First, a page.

Feeds

RIM gets thumbs up from Visa for pay-by-bonk security tech

Trust us, we're Canadian

Build a business case: developing custom apps

RIM is hoping its reputation for superior security will smooth its path into wallet management as it gains Visa approval for the TSM platform that it is pushing to network operators.

Everyone planning secure NFC apps needs a Trusted Service Management (TSM) platform, but the four big SIM providers already have approved TSM platforms. This means that RIM will face an uphill battle for acceptance, though it may have an old advantage in the form of legacy enterprise deployments and love from the BOFHs.

Approval from Visa saw RIM's share price jump 6 per cent, though as NFC Times points out, such approvals are normally awarded to TSMs to be used by banks rather than network operators, and that the four big players in SIM provision all have approved TSM platforms on the market. Nevertheless, RIM is offering to manage content across secure elements, and thus take advantage of what hooks it still has into enterprise customers.

NFC, the Near Field Communications standard which permits pay-by-bonk and a host of other short-range apps, requires a secure element as well as a short-range radio, and ownership of that secure element is still in dispute. Google puts one into its Nexus handsets, and uses it to host pay-by-bonk with Google Wallet, while network operators prefer to put the secure element into the SIM and rent out space to bank, voucher schemes and the like.

RIM has long been a supporter of NFC, building the tech into its phones and embedding a secure element into every handset (as well as supporting the SIM-based one owned by the network operator). RIM's TSM will manage content across both secure elements, as well as supporting other devices, and RIM could be ideally placed to take advantage of some of NFC's more interesting capabilities.

Bonk to synchronise, or pair up Bluetooth, is old news, but in two weeks RIM will be launching BB10 hardware and should be demonstrating how an NFC-equipped phone can be more than a bonkable audio player. RIM is already working with secure identity services firm HID Global to get BlackBerry handsets compatible with existing electronic locks so we'd expect to see entry systems demonstrated - there's no reason not to expect workstation-unlocking to also be NFC-based.

Not that the radio would be necessary; the secure element is more than capable of providing a challenge/response akin to a hardware token for remote logon, thus providing secure identification without additional hardware beyond the handset.

NFC has loads of potential, now that it is being built into devices by default, and RIM will be hoping that operators look in its direction when thinking about how to manage all those apps. ®

Secure remote control for conventional and virtual desktops

More from The Register

next story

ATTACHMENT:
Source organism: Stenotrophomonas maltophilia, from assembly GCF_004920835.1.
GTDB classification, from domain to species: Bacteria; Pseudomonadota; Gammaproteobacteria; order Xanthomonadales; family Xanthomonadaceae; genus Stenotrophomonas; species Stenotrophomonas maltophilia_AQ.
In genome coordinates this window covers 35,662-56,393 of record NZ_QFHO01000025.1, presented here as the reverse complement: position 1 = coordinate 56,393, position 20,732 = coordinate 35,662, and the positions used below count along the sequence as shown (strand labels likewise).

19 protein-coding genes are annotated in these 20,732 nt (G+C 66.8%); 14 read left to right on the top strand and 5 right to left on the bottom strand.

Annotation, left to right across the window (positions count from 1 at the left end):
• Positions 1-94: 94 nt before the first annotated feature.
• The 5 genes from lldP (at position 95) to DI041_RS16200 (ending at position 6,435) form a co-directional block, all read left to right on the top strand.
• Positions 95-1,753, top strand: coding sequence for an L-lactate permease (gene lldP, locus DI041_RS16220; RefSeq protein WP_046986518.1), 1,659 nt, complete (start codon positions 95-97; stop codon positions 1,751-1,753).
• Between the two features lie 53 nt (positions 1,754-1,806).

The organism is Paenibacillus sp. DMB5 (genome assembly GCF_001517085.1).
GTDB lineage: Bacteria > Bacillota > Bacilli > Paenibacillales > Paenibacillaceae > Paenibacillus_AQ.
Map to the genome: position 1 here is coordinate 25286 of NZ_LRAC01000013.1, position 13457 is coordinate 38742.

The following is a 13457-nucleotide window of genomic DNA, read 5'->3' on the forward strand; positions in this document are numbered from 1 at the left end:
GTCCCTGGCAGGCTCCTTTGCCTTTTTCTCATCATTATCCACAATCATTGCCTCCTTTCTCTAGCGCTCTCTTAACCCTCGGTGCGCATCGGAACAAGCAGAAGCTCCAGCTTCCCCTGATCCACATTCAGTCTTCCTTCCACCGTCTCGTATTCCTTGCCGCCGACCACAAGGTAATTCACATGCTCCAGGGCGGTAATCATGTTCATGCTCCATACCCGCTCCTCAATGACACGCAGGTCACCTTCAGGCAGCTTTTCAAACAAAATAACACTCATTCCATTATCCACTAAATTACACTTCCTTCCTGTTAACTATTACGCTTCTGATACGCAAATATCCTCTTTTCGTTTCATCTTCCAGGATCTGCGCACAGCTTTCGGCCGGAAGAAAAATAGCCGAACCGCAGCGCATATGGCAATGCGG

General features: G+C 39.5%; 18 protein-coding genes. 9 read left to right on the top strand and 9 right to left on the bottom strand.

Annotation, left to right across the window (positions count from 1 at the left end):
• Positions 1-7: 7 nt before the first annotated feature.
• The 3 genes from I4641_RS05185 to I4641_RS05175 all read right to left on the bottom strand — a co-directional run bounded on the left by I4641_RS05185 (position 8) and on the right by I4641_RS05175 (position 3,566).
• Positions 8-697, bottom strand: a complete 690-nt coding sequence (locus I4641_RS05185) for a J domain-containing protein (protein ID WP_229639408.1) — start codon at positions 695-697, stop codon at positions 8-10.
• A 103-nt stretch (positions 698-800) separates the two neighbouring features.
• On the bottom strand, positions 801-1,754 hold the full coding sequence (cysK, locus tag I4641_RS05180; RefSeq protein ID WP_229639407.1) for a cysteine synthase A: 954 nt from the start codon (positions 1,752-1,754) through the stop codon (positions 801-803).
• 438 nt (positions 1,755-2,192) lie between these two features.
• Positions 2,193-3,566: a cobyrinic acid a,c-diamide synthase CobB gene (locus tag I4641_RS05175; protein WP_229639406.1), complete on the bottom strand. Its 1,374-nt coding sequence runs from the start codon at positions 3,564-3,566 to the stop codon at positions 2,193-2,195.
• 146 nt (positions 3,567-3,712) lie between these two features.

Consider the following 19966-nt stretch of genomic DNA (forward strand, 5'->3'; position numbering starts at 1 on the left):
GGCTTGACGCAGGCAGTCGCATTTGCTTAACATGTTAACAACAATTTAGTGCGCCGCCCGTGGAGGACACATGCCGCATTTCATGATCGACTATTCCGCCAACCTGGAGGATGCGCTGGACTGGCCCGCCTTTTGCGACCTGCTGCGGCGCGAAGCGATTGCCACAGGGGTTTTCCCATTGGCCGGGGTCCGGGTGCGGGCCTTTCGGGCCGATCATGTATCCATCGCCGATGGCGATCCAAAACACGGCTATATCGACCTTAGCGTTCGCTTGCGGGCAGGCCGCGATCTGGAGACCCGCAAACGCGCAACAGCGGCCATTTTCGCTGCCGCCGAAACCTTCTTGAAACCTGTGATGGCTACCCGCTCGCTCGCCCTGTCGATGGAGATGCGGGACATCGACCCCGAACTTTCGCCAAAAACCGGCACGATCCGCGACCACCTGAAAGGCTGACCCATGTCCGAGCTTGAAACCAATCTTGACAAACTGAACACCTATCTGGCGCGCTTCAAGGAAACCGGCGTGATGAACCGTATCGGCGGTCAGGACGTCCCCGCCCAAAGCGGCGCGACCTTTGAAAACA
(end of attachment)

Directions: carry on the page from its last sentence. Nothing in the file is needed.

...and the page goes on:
UK fuzz want PINCODES on ALL mobile phones
Met Police calls for mandatory passwords on all new mobes
Canadian ISP Shaw falls over with 'routing' sickness
How sure are you of cloud computing now?
Don't call it throttling: Ericsson 'priority' tech gives users their own slice of spectrum
Actually it's a nifty trick - at least you'll pay for what you get
Three floats Jolla in Hong Kong: Says Sailfish is '3rd option'
Network throws hat into ring with Linux-powered handsets
Fifteen zero days found in hacker router comp romp
Four routers rooted in SOHOpelessly Broken challenge
New Sprint CEO says he will lower axe on staff – but prices come first
'Very disruptive' new rates to be revealed next week
US TV stations bowl sueball directly at FCC's spectrum mega-sale
Broadcasters upset about coverage and cost as they shift up and down the dials
Ancient pager tech SMS: It works, it's fab, but wow, get a load of that incoming SPAM
Networks' main issue: they don't know how it works, says expert
Trans-Pacific: Google spaffs cash on FAST undersea packet-flinging
One of 6 backers for new 60 Tbps cable to hook US to Japan
Tech city types developing 'Google Glass for the blind' app
An app and service where other people 'see' for you
prev story

Whitepapers

5 things you didn’t know about cloud backup
IT departments are embracing cloud backup, but there’s a lot you need to know before choosing a service provider. Learn all the critical things you need to know.
Implementing global e-invoicing with guaranteed legal certainty
Explaining the role local tax compliance plays in successful supply chain management and e-business and how leading global brands are addressing this.
Build a business case: developing custom apps
Learn how to maximize the value of custom applications by accelerating and simplifying their development.
Rethinking backup and recovery in the modern data center
Combining intelligence, operational analytics, and automation to enable efficient, data-driven IT organizations using the HP ABR approach.
Next gen security for virtualised datacentres
Legacy security solutions are inefficient due to the architectural differences between physical and virtual environments.